It was a refrain familiar to Chelsea fans. “I am not asking the club for anything, these are the players and we go into battle with these players. The club will make its evaluations. I am just saying all of us got it badly wrong when planning for this season.”
The implication was clear: Antonio Conte has not received enough financial backing to justify the expectations placed upon him. His players are being pushed to their limits. His management is being stretched beyond its capabilities. He is “really pissed off” and wants the world to know.
It is a shame whenever Conte sings from that particular hymn sheet. Here is a manager who valued coaching over expensive signings to win the Premier League title at Chelsea, who bent Europe’s most difficult league to his will with tactical innovation that squeezed title winners out of Marcos Alonso and Victor bloody Moses.
Even before then, he built Juventus dominance around the free Andrea Pirlo, extracted far more from Paul Pogba than anyone before or since has managed, ended their nine-year Serie A title drought despite the lack of an elite centre-forward – the top scorers in his first two seasons had just ten goals – and took unfancied Italy within a Simone Zaza penalty of reaching the Euro 2016 semi-finals.
He was the antidote to the belief that managers are defined by their signings, only capable of success if accompanied with the biggest chequebook. Now he has been infected by that poison, symptomatic of the problem.
Complaints that he has “players who have played non-stop” – that his squad is not big enough to cope with the demands of two competitions – fall on deaf ears. Inter broke their transfer record for the first time in two decades to sign Romelu Lukaku. Valentino Lazaro, Matteo Politano, Eddie Salcedo, Gabriel Brazao, Lucien Agoume and Diego Godin all joined him on permanent deals, with Stefano Sensi, Nicolo Barella, Cristiano Biraghi and Alexis Sanchez loaned in. Their summer net spend was, if not the highest across Europe, then certainly close.
That was reflected in the first half against Dortmund. Inter were sensational, ripping through their hosts, chasing every ball, covering every blade of grass and tearing down the Yellow Wall. It was every bit as impressive as the early lead they took against Barcelona, if not more so.
Yet lightning struck twice. Inter led at half-time in the Nou Camp and lost 2-1. Inter led at half-time at the Westfalenstadion, this time by two goals, and lost 3-2. No amount of boardroom incompetence or broken transfer promises can account for such collapses.
Perhaps Conte should look further within himself for the answers he seeks. Fabio Capello told his compatriot that “your gameplan was perfect”, as if squandering a two-goal lead within 45 minutes was inevitable and entirely out of his control. Conte’s response – “and that’s why I’m so pissed off, mister” – does not suggest there will be any introspection or self-analysis.
Cue Arsene Wenger.
— beIN SPORTS (@beINSPORTS) November 5, 2019
Conte’s insistence on playing at a certain high speed, a line he oft repeats in the media, was counter-productive. It stunned Dortmund and helped build a decisive lead, but Inter never tried to shift back down the gears and defend or reserve their energy. The situation and circumstances changed – Conte and his players earned that change – but Inter never reacted to it.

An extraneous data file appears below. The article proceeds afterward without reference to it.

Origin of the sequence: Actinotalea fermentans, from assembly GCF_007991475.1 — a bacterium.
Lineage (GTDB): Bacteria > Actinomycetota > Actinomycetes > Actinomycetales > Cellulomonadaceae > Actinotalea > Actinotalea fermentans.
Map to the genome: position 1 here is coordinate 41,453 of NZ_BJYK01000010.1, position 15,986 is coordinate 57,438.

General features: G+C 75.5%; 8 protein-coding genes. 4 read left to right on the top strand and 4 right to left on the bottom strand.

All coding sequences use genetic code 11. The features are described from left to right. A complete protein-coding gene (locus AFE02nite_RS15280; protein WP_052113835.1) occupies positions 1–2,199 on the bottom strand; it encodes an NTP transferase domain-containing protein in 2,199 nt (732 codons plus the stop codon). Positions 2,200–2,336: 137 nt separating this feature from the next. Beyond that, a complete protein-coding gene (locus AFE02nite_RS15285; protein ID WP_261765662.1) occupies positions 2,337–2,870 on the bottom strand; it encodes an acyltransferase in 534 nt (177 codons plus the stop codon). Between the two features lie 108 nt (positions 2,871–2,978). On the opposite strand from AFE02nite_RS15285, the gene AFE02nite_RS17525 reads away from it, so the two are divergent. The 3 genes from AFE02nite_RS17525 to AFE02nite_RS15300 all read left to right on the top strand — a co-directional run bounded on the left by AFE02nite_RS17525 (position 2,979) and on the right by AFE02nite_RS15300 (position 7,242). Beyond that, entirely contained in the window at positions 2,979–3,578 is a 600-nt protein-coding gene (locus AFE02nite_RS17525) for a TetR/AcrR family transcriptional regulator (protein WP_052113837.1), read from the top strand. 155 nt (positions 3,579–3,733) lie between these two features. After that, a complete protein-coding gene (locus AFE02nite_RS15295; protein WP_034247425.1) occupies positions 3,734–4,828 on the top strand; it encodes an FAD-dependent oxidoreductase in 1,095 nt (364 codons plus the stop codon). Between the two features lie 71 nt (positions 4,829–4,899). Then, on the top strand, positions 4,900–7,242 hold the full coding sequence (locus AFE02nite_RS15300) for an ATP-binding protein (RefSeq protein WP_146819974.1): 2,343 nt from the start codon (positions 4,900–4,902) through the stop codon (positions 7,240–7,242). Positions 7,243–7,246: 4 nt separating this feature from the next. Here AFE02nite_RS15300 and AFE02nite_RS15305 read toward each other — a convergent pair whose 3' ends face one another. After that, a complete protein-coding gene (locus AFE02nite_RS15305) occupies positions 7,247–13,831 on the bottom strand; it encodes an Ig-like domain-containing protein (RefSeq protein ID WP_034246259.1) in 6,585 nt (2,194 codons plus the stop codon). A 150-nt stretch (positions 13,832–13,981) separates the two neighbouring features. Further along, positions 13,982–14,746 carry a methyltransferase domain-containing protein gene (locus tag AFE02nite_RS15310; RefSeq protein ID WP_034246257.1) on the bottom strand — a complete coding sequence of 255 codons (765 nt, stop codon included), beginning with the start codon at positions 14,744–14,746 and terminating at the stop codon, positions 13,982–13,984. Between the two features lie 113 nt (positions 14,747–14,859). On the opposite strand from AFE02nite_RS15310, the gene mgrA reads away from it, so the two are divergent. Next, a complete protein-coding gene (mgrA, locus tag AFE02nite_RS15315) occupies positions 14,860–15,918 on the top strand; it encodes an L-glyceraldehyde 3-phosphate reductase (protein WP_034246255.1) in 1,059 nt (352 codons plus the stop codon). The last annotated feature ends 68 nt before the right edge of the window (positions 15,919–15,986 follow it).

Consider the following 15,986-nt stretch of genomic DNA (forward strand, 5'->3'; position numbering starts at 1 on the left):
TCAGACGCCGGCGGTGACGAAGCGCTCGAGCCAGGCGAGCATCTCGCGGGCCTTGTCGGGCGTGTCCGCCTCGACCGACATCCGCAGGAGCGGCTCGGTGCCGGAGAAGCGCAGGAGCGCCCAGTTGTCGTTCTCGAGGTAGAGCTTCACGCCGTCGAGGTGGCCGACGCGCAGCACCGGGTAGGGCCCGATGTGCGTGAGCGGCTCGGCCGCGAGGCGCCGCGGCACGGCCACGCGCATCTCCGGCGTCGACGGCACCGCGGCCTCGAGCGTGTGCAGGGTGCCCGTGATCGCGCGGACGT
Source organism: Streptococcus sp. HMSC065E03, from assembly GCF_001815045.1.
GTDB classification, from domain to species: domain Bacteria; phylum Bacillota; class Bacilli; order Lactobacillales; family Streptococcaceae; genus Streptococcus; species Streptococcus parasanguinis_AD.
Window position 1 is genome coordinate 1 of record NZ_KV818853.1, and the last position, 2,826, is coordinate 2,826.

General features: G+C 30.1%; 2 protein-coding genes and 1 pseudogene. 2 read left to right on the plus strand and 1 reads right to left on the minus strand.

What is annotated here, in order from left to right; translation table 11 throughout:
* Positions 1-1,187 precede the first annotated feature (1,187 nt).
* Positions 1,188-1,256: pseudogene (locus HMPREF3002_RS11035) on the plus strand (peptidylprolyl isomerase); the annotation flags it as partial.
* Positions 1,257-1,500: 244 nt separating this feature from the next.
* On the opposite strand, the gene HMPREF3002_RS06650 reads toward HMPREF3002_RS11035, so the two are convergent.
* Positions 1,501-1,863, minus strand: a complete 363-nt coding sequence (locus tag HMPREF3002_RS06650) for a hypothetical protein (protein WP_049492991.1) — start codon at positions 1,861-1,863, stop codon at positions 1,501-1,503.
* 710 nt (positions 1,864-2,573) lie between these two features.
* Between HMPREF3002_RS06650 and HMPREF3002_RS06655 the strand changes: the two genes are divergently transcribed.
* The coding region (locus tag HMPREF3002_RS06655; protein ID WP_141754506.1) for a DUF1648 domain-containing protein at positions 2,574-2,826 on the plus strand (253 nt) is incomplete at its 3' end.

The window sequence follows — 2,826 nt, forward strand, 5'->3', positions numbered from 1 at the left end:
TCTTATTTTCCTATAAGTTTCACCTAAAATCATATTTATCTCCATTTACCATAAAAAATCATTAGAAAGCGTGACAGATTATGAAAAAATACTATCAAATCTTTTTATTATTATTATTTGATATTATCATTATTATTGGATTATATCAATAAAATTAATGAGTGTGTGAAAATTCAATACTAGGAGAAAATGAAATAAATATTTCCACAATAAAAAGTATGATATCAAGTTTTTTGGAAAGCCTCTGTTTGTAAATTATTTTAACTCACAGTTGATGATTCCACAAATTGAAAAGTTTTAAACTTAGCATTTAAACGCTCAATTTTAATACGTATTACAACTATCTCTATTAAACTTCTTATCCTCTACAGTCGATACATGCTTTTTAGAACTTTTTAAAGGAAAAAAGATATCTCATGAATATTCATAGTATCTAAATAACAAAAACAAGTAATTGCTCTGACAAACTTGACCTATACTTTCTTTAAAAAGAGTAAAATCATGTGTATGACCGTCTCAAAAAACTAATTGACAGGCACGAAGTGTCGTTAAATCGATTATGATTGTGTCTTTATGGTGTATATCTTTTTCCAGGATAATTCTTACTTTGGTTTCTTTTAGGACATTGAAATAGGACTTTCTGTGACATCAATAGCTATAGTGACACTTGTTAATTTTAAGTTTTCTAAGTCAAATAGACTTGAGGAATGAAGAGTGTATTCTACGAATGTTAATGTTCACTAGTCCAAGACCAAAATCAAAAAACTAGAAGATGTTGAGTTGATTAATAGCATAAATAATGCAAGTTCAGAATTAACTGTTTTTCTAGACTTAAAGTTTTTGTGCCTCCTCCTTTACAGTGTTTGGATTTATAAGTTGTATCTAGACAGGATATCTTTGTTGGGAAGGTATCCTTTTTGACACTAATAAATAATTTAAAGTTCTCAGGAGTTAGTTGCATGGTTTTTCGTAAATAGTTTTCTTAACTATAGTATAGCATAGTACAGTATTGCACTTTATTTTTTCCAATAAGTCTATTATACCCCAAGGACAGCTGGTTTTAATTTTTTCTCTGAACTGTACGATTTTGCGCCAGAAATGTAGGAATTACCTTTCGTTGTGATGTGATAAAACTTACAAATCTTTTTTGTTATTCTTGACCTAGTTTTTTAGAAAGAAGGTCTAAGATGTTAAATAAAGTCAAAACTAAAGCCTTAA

Conte sees players that have “reached their limits” or “are going at 100 kilometres an hour” and simply asks for more. More energy. More running. More blood, sweat and tears. But, at 2-0 up in such a daunting, overawing stadium, all any team needs is more nous, more intelligence, more awareness.
The problem is that this is nothing new. Few can rival Conte’s domestic success of five league titles and three cups in two different countries. Social media was awash with Arsenal and Manchester United fans sharing clips of Matias Vecino’s goal and pining for the coach that made it possible.
Yet they were conspicuous by their silence at full-time, while those familiar with Conte nodded sagely. For a manager who pointed out his squad “haven’t won anything” and lack experience, his record in European knockout tournaments has relevance. He guided Juventus to the Champions League quarter-finals in 2012/13 by beating Celtic before losing to Bayern Munich without scoring. They were eliminated in the group stage the following season by Galatasaray, reaching the Europa League semi-finals, losing to Benfica. His only Champions League campaign with Chelsea saw them finish second in their group and lose to an ordinary Barcelona side in the last 16.
Having earned a seat at Europe’s top table on three occasions, he has never lasted longer than the quarter-final stage before being forcibly removed; his fourth attempt does not look likely to end any better.
Before casting stones at his squad with regards to their European pedigree, he should perhaps reinforce his own glass house first.
This is far from an unsalvageable season. They are relying on inadvertent favours to progress in the Champions League, but are a single point below Juventus in Serie A with room for improvement. But their only domestic defeat of the season thus far has come against The Old Lady, and now both Barcelona and Dortmund have beaten them from behind in Europe. Rather than a need for more signings, that simply points to a team punching precisely at their weight: below the upper echelon.